Cool Weather Fare

Panang CurryNow that we live where there are four seasons, we are getting back to eating more hearty meals. Especially in the winter. We look forward to sweater weather and pots of homemade soup. I absolutely love Trisha Yearwood’s recipe for chorizo and kale soup. It is so good and one we eat often (with cornbread of course). My husband also makes a killer homemade vegetable soup that has also become a winter staple.

It’s not just food you make at home. It’s food that speaks to us. Last night it was take-out Thai food from a great local Thai restaurant. I had Panang Curry as I always do. My daughter got me hooked on it and it has become one of my favorite comfort foods. Maybe I will even try to make it myself someday if I can find kaffir lime leaves somewhere locally.

Comfort means a lot in this crazy world. I do not eat the foods I mention often, but they are foods that mean home to me. And home means comfort.

“Food is a lot of people’s therapy. When we say comfort food, we really mean that. It’s releasing dopamine and serotonin in your brain that makes you feel good.”
Brett Hoebel




6 thoughts on “Comfort Food”

  1. Food memories are powerful. Thanks for sharing yours, Maggie. I can’t imagine eating warm, chopped hard-boiled eggs with butter for breakfast, but it’s lovely to know that you cherish doing that.

    My grandma was a country cook, as you describe your mother to be — she made fried chicken and pancakes on a wood-fired stove, in my childhood memories. I have a vivid memory of her storage pantry, filled with glass jars full of canned green beans and tomatoes.

    My mother wasn’t much of a cook, but she taught herself how to cook healthy food for us — the electric skillet was one of her go-to devices, for over-cooked pork chops and “sweet and sour chicken.” I started cooking at about 12, when she went back to school, although I baked much earlier. My first dish was a curried chicken dish, for some reason. How odd. I have another clear memory of serving that up!


    1. Hi, Lisa. Yes, food memories are powerful, aren’t they? Later in life, my Mom also cooked in an electric skillet. I have one, too, and if I fry chicken, that is my preferred method. I love the memories of beautifully preserved food in glass jars. Our lives are so much simpler now, but we have lost so many skills that were common for our grandparents.

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  2. My go-to comfort food is macaroni & cheese. For a few years as a child, it was the one thing I would consistently eat. This was before I grew up and my taste buds came to life. 😉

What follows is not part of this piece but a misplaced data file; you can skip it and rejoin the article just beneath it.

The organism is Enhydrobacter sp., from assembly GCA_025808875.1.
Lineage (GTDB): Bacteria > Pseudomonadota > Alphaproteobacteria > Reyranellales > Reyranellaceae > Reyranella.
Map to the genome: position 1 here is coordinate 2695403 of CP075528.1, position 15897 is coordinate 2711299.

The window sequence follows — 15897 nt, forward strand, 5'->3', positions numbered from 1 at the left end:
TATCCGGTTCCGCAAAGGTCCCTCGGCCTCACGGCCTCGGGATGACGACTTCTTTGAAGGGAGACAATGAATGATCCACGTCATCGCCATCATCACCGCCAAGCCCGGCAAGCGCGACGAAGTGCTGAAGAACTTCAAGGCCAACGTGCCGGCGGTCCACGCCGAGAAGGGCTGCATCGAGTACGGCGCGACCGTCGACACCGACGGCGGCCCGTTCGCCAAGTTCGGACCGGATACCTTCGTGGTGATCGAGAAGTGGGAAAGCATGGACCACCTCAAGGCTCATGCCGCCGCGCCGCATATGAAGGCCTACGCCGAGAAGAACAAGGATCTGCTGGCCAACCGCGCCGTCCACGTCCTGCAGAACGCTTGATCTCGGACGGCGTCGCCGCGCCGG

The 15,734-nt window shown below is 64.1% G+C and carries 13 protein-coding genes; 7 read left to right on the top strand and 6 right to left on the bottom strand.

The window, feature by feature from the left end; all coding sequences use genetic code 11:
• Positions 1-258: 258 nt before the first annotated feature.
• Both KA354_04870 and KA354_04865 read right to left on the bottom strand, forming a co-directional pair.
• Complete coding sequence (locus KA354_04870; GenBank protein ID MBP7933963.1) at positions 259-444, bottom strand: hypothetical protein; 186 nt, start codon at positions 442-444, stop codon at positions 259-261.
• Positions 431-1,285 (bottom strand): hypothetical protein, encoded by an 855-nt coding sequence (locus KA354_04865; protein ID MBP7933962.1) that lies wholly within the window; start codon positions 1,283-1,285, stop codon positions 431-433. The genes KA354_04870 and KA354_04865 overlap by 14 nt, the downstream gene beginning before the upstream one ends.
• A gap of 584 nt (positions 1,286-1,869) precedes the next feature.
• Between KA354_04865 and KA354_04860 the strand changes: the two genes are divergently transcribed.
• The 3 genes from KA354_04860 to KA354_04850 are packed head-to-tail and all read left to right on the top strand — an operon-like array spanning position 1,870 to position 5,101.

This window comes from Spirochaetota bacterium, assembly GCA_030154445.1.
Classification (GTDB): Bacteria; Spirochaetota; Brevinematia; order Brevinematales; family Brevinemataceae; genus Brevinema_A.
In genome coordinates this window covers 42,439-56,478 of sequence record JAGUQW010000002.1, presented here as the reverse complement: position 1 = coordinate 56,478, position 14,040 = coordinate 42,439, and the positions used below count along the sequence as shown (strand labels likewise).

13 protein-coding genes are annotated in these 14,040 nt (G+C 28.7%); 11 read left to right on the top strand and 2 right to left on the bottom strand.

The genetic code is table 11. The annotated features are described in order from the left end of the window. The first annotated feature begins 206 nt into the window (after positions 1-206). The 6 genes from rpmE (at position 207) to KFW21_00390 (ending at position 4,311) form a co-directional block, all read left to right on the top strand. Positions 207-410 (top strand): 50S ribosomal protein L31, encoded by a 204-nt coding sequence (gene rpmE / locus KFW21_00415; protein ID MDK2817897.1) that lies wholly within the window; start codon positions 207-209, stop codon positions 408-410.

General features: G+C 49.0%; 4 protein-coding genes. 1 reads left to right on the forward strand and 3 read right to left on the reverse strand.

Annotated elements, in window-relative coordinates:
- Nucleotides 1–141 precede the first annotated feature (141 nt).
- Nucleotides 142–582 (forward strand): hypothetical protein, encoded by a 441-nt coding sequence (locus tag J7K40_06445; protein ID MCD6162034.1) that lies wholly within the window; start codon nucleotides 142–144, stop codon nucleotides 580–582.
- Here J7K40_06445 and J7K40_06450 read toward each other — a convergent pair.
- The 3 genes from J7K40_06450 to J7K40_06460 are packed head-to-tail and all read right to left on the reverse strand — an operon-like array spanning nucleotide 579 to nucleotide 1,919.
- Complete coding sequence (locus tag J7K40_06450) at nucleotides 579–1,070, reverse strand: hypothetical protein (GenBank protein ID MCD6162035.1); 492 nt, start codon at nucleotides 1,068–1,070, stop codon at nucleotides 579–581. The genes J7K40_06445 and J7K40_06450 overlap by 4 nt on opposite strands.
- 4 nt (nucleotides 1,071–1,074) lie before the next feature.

Somewhere in my kitchen, a cast iron skillet is hiding. Many servings of Hamburger Helper were cooked up in that skillet, way before I started going vegetarian.
    Next time you get Thai food, try some of the Tom Kha soup. It’s divine! :q


    1. Victoria, I still love homemade mac and cheese. I love to mix it up with various cheeses. I did not realize you were a vegetarian. That cast iron skillet could serve up some good roasted veggies. I will make a note of the Tom Kha soup — I am always up for new food experiences.


  3. I so relate to comfort food. In my younger days most comfort foods came from my paternal grandparents. We would visit them in the 50s and 60s. It was such a pleasure to have the homemade gefilte fish, matzoh ball soup, and brisket. We never had 3 or 4 course meals at home. So watching my grandmother cook was a comfort in itself. I learned what it meant to have a kosher kitchen thanks to her. I learned to respect the food rules way before I understood the reasons for them.
    My comfort foods now are mac and cheese, homemade soups, and any warm chocolate dessert.
    Thank you for reviving some fond memories of my childhood.
    Gentle hugs,


    1. Lauren, I have watched a couple of home renovation shows where they installed a kosher kitchen. It was fascinating. Most of the shows I watched had duplication of many appliances and cabinets in the kitchen which I cannot imagine many people can afford. I would love to know how most people accomplish it. I love soups, too, and am always looking for new recipes so feel free to share! 😊